Saturday, August 11, 2007


Solitary Laughter

St. Augustine, Confessions 2.9.17 (tr. William Watts, rev. W.H.D. Rouse):
Is it for that no man doth so readily laugh alone? Ordinarily indeed nobody does; but yet a fit of laughter sometimes comes upon men by themselves and singly, when nobody else is with them, if anything worthy to be laughed at comes either in their eye or fancy.

an quia etiam nemo facile solus ridet? nemo quidem facile, sed tamen etiam solos et singulos homines, cum alius nemo praesens est, vincit risus aliquando, si aliquid nimie ridiculum vel sensibus occurrit vel animo.
James O'Donnell in his commentary on St. Augustine's Confessions (at least in the web version) has no note on solitary laughter.

Cf. Diogenes Laertius, Lives of the Philosophers 1.9.107-108 (on Myson, tr. R.D. Hicks):
Aristoxenus in his Historical Gleanings says he was not unlike Timon and Apemantus, for he was a misanthrope. At any rate he was seen in Lacedaemon laughing to himself in a lonely spot; and when some one suddenly appeared and asked him why he laughed when no one was near, he replied, "That is just the reason."

Ἀριστόξενος δέ φησιν ἐν τοῖς σποράδην (Wehrli ii, frag. 130) οὐ πόρρω Τίμωνος αὐτὸν καὶ Ἀπημάντου γεγονέναι· μισανθρωπεῖν γάρ. ὀφθῆναι γοῦν ἐν Λακεδαίμονι μόνον ἐπ' ἐρημίας γελῶντα· ἄφνω δέ τινος ἐπιστάντος καὶ πυθομένου διὰ τί μηδενὸς παρόντος γελᾷ, φάναι, "δι' αὐτὸ τοῦτο."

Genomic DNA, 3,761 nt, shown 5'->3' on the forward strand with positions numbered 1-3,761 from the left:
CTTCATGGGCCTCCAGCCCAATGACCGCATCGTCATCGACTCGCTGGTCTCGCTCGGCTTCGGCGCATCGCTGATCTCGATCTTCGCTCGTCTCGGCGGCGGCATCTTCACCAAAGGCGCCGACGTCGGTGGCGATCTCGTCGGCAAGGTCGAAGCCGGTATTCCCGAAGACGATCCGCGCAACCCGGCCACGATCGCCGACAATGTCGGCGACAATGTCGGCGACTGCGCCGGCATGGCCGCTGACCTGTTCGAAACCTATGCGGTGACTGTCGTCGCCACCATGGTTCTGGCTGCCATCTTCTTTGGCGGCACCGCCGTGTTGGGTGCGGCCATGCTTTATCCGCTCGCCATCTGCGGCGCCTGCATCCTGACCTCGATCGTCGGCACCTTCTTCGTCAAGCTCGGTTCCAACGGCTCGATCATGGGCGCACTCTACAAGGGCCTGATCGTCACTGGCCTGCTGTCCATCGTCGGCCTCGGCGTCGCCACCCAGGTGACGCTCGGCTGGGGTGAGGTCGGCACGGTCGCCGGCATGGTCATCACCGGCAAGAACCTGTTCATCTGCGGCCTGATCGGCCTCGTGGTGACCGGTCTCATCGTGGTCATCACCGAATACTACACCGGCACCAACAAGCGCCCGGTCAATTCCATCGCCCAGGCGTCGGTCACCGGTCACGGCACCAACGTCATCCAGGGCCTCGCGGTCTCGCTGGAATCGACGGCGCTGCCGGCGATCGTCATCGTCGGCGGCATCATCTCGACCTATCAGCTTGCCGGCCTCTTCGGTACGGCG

Arthur Schopenhauer, Parerga und Paralipomena, ch. XXVI (Psychologische Bemerkungen, tr. T. Bailey Saunders), refers to this anecdote about Myson:
I am not surprised that some people are bored when they find themselves alone; for they cannot laugh if they are quite by themselves. The very idea of it seems folly to them.

Are we, then, to look upon laughter as merely a signal for others—a mere sign, like a word? What makes it impossible for people to laugh when they are alone is nothing but want of imagination, dullness of mind generally—ἀναισθησία καὶ βραδυτὴς ψυχῆς, as Theophrastus has it. The lower animals never laugh, either alone or in company. Myson, the misanthropist, was once surprised by one of these people as he was laughing to himself. Why do you laugh? he asked; there is no one with you. That is just why I am laughing, said Myson.

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